Officers may face discipline after bar fight

Photo by Howard Reed

Photo by Howard Reed

CONYERS -- Three Conyers Police officers involved in a bar fight last week are not facing criminal charges for their conduct and may keep their jobs, pending the outcome of an investigation.

The fight broke out in the early morning hours Saturday, Jan. 15, at The Pointe, a bar in Olde Town. Arguments about letting an underage customer in the club escalated to people throwing closed-fist punches, according to the incident report.

Officers involved were Lt. Derek Parker, assigned to internal affairs; Det. Shyra Hardwick; and Officer Jason Heyman, who is assigned to patrol.

The three officers were offduty, celebrating the retirement of a Rockdale County Sheriff's Office deputy. The deputy brought his 19-year-old son along to be the designated driver; however, management at The Pointe reportedly told the deputy that only those 21 years old and older were allowed in the bar and his son would have to leave. A nearby customer "butted in," according to witness statements, and told the deputy to shut up and leave like he was told.

The 24-year-old customer from Covington and the retired deputy argued and at least one CPD officer joined the argument. Someone punched the customer at some point in the argument and the man punched back, hitting a CPD officer. There were different interpretations of the event, according to witness statements in the report.

Police Chief Gene Wilson told the Citizen on Wednesday that all three officers have been put on administrative leave with pay while the situation is under investigation. Criminal charges are not pending.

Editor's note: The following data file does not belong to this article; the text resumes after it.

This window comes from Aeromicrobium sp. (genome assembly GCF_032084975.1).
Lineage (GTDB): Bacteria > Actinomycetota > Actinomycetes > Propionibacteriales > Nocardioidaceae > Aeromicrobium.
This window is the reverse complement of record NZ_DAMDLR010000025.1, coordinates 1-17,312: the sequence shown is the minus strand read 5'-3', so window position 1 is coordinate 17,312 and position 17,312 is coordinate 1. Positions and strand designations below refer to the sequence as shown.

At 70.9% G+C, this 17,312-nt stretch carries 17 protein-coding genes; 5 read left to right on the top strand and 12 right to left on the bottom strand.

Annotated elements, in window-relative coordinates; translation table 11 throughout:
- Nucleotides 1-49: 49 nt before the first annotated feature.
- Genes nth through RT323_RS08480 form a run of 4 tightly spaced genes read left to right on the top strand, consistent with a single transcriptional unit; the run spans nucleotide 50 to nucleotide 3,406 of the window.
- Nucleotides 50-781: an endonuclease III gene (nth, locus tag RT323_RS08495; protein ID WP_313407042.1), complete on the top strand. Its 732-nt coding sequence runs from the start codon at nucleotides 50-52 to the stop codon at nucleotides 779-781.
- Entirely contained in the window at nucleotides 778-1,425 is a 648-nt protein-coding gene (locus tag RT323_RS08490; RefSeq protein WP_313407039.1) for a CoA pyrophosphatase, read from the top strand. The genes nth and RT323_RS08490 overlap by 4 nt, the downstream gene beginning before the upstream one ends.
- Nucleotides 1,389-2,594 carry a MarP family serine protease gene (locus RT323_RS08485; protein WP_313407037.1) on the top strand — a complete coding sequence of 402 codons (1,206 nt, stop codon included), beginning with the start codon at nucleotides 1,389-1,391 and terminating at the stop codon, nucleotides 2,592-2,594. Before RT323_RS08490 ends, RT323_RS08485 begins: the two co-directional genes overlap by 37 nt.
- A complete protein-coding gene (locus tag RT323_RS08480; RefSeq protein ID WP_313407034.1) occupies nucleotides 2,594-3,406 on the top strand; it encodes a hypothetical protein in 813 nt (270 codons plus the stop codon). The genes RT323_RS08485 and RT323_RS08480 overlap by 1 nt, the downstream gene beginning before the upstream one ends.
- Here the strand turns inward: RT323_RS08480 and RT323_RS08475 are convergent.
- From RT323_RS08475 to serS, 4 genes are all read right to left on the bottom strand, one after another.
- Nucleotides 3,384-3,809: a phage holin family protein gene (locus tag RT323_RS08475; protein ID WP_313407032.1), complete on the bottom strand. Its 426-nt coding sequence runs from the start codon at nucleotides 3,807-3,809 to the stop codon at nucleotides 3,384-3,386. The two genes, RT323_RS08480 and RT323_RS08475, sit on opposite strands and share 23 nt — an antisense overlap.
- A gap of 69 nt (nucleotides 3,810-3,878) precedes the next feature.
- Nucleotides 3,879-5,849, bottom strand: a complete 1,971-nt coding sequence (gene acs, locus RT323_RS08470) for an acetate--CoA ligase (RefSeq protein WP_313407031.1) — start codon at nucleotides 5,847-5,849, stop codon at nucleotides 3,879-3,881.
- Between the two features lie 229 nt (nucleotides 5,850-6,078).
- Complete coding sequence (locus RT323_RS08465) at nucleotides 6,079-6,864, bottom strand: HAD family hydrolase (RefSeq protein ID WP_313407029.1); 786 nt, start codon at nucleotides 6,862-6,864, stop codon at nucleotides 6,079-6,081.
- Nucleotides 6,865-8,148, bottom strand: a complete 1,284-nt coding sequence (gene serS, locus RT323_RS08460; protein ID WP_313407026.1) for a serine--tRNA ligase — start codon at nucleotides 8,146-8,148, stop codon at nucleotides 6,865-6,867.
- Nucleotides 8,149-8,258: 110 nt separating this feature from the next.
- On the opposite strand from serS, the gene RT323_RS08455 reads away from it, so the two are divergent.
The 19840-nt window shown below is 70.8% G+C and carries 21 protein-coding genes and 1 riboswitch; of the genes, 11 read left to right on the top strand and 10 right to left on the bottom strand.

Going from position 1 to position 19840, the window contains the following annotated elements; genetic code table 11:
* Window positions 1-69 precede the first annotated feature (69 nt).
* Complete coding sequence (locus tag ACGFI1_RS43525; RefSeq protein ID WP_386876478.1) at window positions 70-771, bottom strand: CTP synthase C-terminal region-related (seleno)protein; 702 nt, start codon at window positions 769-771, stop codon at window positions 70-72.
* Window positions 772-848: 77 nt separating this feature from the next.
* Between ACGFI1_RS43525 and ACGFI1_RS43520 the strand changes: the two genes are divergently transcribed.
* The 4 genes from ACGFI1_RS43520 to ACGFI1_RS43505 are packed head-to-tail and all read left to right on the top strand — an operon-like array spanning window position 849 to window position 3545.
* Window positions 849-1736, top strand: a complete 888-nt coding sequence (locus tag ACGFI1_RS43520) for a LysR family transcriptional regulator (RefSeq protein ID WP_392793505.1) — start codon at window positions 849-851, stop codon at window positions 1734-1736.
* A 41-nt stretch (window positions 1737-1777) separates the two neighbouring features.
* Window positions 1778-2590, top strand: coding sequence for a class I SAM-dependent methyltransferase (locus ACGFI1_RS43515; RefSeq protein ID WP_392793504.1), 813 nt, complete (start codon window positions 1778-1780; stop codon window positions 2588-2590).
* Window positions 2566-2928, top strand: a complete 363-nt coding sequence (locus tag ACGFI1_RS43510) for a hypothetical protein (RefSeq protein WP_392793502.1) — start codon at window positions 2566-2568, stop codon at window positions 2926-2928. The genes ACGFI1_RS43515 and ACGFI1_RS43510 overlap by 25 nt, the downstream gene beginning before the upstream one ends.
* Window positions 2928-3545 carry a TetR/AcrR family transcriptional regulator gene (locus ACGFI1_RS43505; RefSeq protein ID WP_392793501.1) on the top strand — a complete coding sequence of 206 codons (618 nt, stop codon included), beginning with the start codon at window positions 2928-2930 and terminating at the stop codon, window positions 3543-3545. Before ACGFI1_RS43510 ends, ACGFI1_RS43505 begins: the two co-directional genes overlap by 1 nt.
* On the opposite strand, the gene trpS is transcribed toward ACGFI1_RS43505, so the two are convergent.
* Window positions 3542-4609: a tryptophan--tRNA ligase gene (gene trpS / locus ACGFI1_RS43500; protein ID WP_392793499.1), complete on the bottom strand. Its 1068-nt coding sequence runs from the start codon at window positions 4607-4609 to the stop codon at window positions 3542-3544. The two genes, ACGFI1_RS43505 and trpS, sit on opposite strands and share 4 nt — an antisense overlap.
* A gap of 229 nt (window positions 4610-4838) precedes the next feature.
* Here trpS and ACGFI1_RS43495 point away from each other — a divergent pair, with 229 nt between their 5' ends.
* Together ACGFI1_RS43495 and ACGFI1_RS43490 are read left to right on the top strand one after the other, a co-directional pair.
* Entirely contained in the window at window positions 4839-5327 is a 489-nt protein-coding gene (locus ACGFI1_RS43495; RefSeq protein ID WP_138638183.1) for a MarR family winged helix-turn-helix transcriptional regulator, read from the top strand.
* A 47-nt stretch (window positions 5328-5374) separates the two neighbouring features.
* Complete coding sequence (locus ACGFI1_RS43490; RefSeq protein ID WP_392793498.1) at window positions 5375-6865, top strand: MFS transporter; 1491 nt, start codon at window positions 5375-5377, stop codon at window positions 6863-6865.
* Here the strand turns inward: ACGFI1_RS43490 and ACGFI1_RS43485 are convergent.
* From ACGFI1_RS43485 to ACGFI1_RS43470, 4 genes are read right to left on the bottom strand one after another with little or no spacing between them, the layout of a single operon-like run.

"My officers responding did not see any criminal act take place, as far as assault or anything goes," Wilson said.

The civilians involved could file criminal charges against the officers. One person did not want to file charges and officials are still awaiting word on the other person involved.

"If that person is not interested in prosecuting, then we'll probably not do any criminal case on this, at all, from the Conyers Police," Wilson said.

However, the three officers will face some administrative action, depending on the investigation, which will include videotape and witness statements.

Wilson said it is difficult to say whether the incident is a career-ender without going through the entire investigation, which is expected to last through the rest of the week.

"To be fair to them, I need to see the investigation before I make a decision," Wilson said. "But for all three officers involved, it could be serious for them. Very serious."

Among other things, Wilson will consider the officers' disciplinary records, time in service, their degree of involvement in the incident and "exactly to what extent did they violate our policies and procedures."

Some of the officers involved tried to get the on-duty CPD officers to turn off their audio recording while responding to the incident, a violation of Police Department policy.

"Then, on one of the videos ... supposedly, it shows either (Conyers PD) officers or officers from another jurisdiction really giving (Conyers PD) on-duty officers a hard time," Wilson said.

Wilson said he could recall a couple of written reprimands for officers who had had too much to drink and behaved inappropriately, but "nothing as serious as this."

"You're held to a higher standard and that standard does not go away when you walk out the door and take your uniform off," Wilson said of officers.

He explained that living under that higher standard can be a difficult transition for some officers. He also said he was disappointed by the entire situation.

"It's something you just want put your face in your hands and shake your head," Wilson said. "You hope it doesn't end careers, but it is what it is, and the investigation will take you where it takes you."